Matthew 20:17-19

While Jesus was going up to Jerusalem, he took the twelve disciples aside by themselves, and said to them on the way, “See, we are going up to Jerusalem, and the Son of Man will be handed over to the chief priests and scribes, and they will condemn him to death; then they will hand him over to the Gentiles to be mocked and flogged and crucified; and on the third day he will be raised.” Matthew 20:17-19

Supposedly there are a few people in the world who, when reading a mystery novel, prefer to read the last chapter first. As much as I love reading mystery novels, I can’t imagine doing that. It would take all the fun out of it. Intrigue and suspense require not knowing, at least not knowing fully. But there is something different going on with Jesus’ own predictions of his death.

It isn’t just foreshadowing. They aren’t spoiler alerts. They pop up at three key moments. Each time, wedged between whatever happens before and after, they remind us anew that Jesus’ mission and purpose are unlike anything the world has seen before. His purpose, his determination, his own commitment, is the definition of self-sacrificing love. Jesus is God’s grace, in the flesh.

Eventually we will walk with Matthew through his description of Jesus’ last days. That will come in the last chapters. Now we are just in chapter 20. We’ve heard Jesus twice – in his comments on the rich and in his parable of the generous landowner – use the phrase “the last will be first and the first last.” That enigmatic phrase hints that something different, something unsettling, is going on. It is about reversals, of expectations, of roles and rules.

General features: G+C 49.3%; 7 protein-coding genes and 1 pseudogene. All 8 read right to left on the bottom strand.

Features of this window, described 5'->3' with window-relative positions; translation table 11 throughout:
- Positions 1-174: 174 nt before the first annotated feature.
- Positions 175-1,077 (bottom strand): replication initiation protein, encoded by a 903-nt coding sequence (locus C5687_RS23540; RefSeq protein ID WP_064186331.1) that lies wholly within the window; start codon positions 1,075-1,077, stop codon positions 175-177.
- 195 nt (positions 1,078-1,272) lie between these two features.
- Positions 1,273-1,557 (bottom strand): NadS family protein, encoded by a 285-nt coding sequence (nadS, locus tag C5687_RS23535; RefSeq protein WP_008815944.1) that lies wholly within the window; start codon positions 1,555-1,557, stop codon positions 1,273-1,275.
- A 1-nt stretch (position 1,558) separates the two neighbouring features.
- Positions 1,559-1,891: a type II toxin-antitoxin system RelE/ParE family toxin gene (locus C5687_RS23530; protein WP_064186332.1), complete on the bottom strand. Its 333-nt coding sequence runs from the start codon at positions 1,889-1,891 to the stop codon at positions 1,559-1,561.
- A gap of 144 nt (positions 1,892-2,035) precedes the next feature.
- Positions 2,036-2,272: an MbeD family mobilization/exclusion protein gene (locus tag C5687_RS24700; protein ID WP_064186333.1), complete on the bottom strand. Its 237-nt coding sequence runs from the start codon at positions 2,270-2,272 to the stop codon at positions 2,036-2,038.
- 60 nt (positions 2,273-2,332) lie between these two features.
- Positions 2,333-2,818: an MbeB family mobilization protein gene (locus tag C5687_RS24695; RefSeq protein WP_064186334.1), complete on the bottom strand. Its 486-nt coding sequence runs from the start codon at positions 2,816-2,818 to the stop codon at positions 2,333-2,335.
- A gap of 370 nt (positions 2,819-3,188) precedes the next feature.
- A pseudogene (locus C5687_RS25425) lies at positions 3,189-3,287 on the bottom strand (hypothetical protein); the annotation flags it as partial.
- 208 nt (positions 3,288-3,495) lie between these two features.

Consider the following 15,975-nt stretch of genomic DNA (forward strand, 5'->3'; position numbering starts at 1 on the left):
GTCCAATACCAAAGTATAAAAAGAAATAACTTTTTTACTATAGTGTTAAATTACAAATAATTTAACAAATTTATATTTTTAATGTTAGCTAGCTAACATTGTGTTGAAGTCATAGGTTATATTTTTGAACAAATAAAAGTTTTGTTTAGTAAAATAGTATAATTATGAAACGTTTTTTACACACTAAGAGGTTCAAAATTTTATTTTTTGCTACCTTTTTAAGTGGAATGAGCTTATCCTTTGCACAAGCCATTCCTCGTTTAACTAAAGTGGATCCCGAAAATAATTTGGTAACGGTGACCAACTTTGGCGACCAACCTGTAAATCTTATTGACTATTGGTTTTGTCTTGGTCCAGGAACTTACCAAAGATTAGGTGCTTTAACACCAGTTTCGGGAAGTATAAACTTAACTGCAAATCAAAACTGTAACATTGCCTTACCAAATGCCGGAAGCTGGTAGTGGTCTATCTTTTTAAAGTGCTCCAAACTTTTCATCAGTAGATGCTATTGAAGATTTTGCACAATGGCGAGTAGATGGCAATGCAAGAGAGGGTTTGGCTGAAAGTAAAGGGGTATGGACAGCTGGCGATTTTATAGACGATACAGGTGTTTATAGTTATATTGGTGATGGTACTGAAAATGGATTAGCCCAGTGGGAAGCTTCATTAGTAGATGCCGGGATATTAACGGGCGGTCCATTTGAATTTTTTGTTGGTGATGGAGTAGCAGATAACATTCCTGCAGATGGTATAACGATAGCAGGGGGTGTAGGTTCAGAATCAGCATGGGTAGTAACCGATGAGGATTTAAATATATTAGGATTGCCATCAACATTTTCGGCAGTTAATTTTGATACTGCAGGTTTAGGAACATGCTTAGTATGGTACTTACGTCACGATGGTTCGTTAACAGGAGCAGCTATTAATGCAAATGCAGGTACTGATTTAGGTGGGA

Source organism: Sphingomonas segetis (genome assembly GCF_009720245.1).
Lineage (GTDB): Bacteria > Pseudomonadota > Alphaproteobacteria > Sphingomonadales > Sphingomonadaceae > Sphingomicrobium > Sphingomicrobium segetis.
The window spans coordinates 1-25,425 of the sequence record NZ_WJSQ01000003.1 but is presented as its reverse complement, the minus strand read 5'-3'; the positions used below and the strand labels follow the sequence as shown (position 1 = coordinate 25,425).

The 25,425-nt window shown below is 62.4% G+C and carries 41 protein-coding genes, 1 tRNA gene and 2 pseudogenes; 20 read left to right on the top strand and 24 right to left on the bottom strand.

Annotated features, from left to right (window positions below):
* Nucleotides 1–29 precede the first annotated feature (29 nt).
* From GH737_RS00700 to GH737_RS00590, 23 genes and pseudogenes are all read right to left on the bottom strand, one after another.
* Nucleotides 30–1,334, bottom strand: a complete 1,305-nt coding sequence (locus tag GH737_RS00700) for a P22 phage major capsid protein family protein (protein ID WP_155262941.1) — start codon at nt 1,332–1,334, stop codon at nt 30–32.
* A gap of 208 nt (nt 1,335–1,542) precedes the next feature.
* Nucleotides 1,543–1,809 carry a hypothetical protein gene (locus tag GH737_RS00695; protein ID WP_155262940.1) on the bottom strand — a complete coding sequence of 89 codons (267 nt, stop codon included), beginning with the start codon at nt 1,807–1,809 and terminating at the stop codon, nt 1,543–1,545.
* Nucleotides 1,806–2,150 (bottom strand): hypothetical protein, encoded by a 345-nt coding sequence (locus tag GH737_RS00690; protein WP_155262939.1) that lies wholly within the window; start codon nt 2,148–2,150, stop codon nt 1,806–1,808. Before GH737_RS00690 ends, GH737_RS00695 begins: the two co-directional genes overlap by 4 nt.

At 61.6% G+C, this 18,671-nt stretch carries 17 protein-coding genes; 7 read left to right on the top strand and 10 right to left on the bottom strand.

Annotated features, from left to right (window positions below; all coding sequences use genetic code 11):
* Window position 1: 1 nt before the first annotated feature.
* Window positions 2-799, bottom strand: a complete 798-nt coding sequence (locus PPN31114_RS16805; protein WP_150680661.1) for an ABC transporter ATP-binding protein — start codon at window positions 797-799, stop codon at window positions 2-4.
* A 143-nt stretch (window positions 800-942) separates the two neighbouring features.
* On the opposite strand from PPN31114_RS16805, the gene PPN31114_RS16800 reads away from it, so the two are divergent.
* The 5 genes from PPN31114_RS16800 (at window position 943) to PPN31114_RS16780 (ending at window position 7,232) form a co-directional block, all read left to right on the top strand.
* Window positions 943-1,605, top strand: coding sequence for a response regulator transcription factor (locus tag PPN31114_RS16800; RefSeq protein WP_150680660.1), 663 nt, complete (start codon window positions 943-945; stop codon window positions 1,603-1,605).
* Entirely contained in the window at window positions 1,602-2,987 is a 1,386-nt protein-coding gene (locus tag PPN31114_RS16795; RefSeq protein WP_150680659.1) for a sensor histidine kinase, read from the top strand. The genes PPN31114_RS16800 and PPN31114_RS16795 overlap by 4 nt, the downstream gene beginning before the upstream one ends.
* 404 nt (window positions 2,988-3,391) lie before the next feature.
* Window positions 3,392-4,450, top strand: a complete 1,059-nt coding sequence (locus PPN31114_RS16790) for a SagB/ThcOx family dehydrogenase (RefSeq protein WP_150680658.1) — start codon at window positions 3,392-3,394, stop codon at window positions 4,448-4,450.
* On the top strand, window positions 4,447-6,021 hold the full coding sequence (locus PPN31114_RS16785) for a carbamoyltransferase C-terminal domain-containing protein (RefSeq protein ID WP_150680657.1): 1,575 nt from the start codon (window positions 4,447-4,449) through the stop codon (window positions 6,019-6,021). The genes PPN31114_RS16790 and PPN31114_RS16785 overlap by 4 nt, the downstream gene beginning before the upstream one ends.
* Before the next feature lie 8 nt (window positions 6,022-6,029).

As Matthew brings us along on this journey with Jesus and his disciples we come to these moments, these personal moments, where Jesus shares insider information. As we read his words, we join him as insiders. We know what is going on. We know what to expect. This new now hangs in the back of our own minds.

Dr. Martin Luther King’s sermons were peppered with stories and allusions that he used again and again and again. As wonderful as his words were, they weren’t always originally his. He drew from the deep well of many prophetic preachers before him. People he admired. People he emulated. People who shaped him. Thus, when he said things like “I’ve been to the mountaintop. I’ve seen the other side. I may not get there with you but you’ll get there” he wasn’t so much predicting his own death as he was taking his place in the sea of witnesses that stretched back through the preachers of his education and childhood, through Jesus to Moses.

Every great leader in history has died. Even those, perhaps especially those, who have battled the currents of culture in the cause of justice. But only Jesus rose from the dead. Only Jesus would be the living embodiment, the ultimate vindication, of God’s loving will and purpose for humanity. History is full of men and women worthy of our admiration. Jesus alone is our Lord and Savior.

Let us pray: Dear Lord, we know the story. We have known the story a long time. But still it shocks and surprises us. Every time. To hear again of your commitment and courage, your steadfast persistence in the face of all we consider to be earthly powers. To hear again the story of the rejection and cruelty you endured. Why? Because you love us. You want us to see again what real love really looks like. As we share your journey you shape our lives, transforming us from the inside out, that we might be reflections of your love. In Jesus’ name. Amen.

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One Response to “Matthew 20:17-19”

  1. Sharon Says:

    Thank you for this series on Matthew’s story of Jesus. The messages and your insights are powerful and impact my life. I always appreciate your phrase of “doing the next right thing.” That encourages me to do something loving for someone when I would really just like to get home or veg out or zone out. Thank you and God bless you and your family. Sharon

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